Reclaiming materials makes economic and environmental sense. Resource extraction from decommissioned structures in cities can provide large quantities of minerals and metals. Urban mining reduces the rate of resource extraction and the volume of landfills.

Think locally (Think local)

Using local materials and know-how brings social and economic benefits. Local materials can reduce emissions associated with production and transportation, and leverage local resources, know-how and labor. Investing in local production introduces long-term positive changes in material flows.

Measure performance

It is important to consider the environmental, social and economic impact of each building. Material productivity and resource efficiency must be taken into account to determine the optimal mix for efficient construction, use and recycling of buildings.

Transformbuildings (Transform buildings)

Most buildings have value in the future beyond their original intended use. Designing structures for adaptation and cleverly transforming buildings rather than completely replacing them can extend their life and preserve their historic fabric, as well as make projects more interesting and sustainable.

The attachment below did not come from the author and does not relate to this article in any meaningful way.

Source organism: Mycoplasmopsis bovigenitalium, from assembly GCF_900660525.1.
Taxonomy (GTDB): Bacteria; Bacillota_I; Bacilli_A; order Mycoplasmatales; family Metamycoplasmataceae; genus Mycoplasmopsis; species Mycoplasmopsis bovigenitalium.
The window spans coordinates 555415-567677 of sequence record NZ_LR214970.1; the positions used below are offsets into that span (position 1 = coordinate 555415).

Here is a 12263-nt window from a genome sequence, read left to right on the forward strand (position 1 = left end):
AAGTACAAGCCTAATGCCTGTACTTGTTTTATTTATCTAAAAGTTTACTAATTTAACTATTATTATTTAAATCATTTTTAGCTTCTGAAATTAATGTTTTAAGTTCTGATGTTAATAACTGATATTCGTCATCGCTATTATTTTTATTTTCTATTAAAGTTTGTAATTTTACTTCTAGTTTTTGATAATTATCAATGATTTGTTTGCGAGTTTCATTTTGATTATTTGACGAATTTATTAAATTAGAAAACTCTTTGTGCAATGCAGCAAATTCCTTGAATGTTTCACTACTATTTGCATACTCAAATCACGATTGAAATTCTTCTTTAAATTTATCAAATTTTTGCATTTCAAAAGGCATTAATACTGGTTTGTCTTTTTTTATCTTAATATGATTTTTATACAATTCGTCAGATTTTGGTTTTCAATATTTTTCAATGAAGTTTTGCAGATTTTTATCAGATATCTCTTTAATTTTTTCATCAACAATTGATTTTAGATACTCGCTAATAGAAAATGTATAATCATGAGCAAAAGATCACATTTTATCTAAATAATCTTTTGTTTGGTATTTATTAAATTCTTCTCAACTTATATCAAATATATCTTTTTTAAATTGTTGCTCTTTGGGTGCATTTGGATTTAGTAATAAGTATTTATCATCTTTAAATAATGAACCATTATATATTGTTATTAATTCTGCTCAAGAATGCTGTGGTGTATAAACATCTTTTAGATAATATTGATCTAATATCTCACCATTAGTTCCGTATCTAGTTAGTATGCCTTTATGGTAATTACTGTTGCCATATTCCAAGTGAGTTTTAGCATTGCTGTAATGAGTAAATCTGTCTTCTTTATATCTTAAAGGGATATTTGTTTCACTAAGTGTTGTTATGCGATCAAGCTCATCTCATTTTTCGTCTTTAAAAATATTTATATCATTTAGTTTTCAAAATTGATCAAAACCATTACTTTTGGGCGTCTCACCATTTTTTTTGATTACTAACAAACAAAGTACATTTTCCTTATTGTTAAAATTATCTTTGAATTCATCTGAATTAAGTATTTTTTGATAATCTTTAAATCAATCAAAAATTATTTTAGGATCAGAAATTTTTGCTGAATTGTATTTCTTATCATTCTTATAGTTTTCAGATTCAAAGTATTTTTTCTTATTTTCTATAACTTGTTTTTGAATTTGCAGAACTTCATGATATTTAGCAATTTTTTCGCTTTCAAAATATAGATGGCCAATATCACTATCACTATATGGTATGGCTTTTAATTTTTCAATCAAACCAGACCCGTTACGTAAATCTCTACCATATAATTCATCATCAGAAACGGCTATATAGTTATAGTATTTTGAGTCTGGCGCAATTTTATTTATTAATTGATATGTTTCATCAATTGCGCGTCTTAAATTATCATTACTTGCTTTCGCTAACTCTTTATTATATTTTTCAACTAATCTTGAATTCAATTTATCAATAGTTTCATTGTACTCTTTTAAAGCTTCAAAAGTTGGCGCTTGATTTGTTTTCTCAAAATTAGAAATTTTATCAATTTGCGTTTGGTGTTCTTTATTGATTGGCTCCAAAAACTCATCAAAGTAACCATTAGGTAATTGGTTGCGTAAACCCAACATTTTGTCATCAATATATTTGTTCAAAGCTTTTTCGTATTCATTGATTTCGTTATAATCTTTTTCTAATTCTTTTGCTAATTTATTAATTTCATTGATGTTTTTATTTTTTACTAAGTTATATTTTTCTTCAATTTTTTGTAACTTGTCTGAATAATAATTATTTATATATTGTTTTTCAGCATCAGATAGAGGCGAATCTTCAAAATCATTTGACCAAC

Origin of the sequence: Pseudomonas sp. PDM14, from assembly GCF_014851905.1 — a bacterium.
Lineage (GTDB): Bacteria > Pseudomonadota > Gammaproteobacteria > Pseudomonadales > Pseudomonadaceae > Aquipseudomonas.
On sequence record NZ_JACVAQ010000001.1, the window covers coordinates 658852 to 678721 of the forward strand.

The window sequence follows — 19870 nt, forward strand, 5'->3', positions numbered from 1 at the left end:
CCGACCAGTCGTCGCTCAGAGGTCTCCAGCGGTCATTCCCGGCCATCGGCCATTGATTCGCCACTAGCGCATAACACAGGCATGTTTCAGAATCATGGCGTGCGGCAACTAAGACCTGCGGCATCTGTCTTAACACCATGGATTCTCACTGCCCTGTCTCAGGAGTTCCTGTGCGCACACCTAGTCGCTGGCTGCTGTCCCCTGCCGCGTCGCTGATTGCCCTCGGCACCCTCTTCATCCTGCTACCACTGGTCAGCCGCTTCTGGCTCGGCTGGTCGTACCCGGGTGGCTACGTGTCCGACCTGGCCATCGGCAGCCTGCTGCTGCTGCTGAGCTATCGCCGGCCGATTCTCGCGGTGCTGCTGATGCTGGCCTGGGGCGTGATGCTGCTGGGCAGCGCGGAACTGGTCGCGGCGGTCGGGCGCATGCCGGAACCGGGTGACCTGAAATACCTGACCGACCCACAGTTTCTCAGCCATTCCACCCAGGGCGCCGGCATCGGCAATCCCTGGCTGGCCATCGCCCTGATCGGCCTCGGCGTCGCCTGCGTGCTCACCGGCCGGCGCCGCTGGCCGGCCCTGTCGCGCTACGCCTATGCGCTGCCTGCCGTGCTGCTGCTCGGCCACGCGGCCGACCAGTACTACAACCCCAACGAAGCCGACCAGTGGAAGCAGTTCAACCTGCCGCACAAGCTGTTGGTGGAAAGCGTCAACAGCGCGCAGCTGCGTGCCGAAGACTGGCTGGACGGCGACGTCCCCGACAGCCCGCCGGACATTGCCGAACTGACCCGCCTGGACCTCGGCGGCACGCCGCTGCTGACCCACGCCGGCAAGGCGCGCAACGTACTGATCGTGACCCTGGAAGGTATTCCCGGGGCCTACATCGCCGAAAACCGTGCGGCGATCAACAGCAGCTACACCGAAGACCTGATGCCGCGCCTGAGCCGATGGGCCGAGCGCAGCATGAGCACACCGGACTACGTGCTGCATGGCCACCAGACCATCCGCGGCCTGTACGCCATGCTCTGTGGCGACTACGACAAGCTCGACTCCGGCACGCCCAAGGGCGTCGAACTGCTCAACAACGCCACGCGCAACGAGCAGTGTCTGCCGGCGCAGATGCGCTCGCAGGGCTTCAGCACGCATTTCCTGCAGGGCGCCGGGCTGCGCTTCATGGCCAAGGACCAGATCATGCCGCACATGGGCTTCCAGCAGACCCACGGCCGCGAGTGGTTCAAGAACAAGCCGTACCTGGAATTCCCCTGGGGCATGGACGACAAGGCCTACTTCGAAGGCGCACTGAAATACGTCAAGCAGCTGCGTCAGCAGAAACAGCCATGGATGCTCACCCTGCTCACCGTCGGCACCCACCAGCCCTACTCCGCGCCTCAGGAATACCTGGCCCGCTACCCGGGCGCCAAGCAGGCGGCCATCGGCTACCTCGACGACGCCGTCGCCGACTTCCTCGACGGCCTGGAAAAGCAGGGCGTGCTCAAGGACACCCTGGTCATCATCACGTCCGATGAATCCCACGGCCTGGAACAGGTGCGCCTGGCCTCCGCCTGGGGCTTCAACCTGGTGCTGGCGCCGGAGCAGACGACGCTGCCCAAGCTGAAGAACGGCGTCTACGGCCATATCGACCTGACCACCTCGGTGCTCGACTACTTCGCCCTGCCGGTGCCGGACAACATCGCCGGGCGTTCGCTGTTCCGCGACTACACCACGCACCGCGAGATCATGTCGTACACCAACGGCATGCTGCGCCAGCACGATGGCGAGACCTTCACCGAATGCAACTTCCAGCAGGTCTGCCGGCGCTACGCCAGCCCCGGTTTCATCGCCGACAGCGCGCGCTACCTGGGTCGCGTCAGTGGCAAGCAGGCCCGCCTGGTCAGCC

Compiled from LAFARGE Polska company press materials.


Propositions for Circular Construction - Short Descriptions. Ideas on how to build greener and smarter


Buildings and infrastructure account for almost 40% of global greenhouse gas emissions and the sector consumes finite resources at the rate of 40 billion tons of raw material every year. The LafargeHolcim Foundation for Sustainable Construction has produced six short videos that each focus on an important aspect of circular materials flows. The videos follow-on from expert discussions at the LafargeHolcim Forum on Re-materializing Construction and cover a selection of solutions to help reach net-zero targets for the building and infrastructure sector.

Build greener and smarter (summary)